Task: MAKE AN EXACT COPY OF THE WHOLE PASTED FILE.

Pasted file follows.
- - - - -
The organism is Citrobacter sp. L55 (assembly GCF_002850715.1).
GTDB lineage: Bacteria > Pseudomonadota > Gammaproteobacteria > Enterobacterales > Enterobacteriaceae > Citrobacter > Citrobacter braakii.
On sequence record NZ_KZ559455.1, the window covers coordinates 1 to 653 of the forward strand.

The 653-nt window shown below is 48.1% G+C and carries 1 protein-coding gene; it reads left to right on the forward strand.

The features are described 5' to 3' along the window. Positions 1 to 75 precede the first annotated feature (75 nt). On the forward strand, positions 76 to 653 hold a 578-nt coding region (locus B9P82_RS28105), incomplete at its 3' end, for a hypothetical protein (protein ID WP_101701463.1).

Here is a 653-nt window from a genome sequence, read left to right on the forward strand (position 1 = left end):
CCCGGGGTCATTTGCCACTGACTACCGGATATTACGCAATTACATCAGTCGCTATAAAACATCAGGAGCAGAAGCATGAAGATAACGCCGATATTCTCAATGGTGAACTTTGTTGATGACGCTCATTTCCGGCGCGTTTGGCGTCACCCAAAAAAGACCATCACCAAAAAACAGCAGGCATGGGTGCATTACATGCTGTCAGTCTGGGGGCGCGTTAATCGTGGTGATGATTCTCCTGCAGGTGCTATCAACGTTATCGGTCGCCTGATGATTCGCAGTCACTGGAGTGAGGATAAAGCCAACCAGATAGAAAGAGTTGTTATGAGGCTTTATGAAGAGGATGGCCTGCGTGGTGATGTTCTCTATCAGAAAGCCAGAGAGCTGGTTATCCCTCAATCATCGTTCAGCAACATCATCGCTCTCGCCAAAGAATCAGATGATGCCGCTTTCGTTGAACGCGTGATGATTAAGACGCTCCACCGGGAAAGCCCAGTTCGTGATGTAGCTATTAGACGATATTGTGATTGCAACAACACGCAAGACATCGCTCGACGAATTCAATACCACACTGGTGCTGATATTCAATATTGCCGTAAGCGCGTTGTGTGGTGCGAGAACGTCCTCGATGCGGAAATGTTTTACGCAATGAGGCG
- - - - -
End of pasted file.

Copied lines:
The organism is Citrobacter sp. L55 (assembly GCF_002850715.1).
GTDB lineage: Bacteria > Pseudomonadota > Gammaproteobacteria > Enterobacterales > Enterobacteriaceae > Citrobacter > Citrobacter braakii.
On sequence record NZ_KZ559455.1, the window covers coordinates 1 to 653 of the forward strand.

The 653-nt window shown below is 48.1% G+C and carries 1 protein-coding gene; it reads left to right on the forward strand.

The features are described 5' to 3' along the window. Positions 1 to 75 precede the first annotated feature (75 nt). On the forward strand, positions 76 to 653 hold a 578-nt coding region (locus B9P82_RS28105), incomplete at its 3' end, for a hypothetical protein (protein ID WP_101701463.1).

Here is a 653-nt window from a genome sequence, read left to right on the forward strand (position 1 = left end):
CCCGGGGTCATTTGCCACTGACTACCGGATATTACGCAATTACATCAGTCGCTATAAAACATCAGGAGCAGAAGCATGAAGATAACGCCGATATTCTCAATGGTGAACTTTGTTGATGACGCTCATTTCCGGCGCGTTTGGCGTCACCCAAAAAAGACCATCACCAAAAAACAGCAGGCATGGGTGCATTACATGCTGTCAGTCTGGGGGCGCGTTAATCGTGGTGATGATTCTCCTGCAGGTGCTATCAACGTTATCGGTCGCCTGATGATTCGCAGTCACTGGAGTGAGGATAAAGCCAACCAGATAGAAAGAGTTGTTATGAGGCTTTATGAAGAGGATGGCCTGCGTGGTGATGTTCTCTATCAGAAAGCCAGAGAGCTGGTTATCCCTCAATCATCGTTCAGCAACATCATCGCTCTCGCCAAAGAATCAGATGATGCCGCTTTCGTTGAACGCGTGATGATTAAGACGCTCCACCGGGAAAGCCCAGTTCGTGATGTAGCTATTAGACGATATTGTGATTGCAACAACACGCAAGACATCGCTCGACGAATTCAATACCACACTGGTGCTGATATTCAATATTGCCGTAAGCGCGTTGTGTGGTGCGAGAACGTCCTCGATGCGGAAATGTTTTACGCAATGAGGCG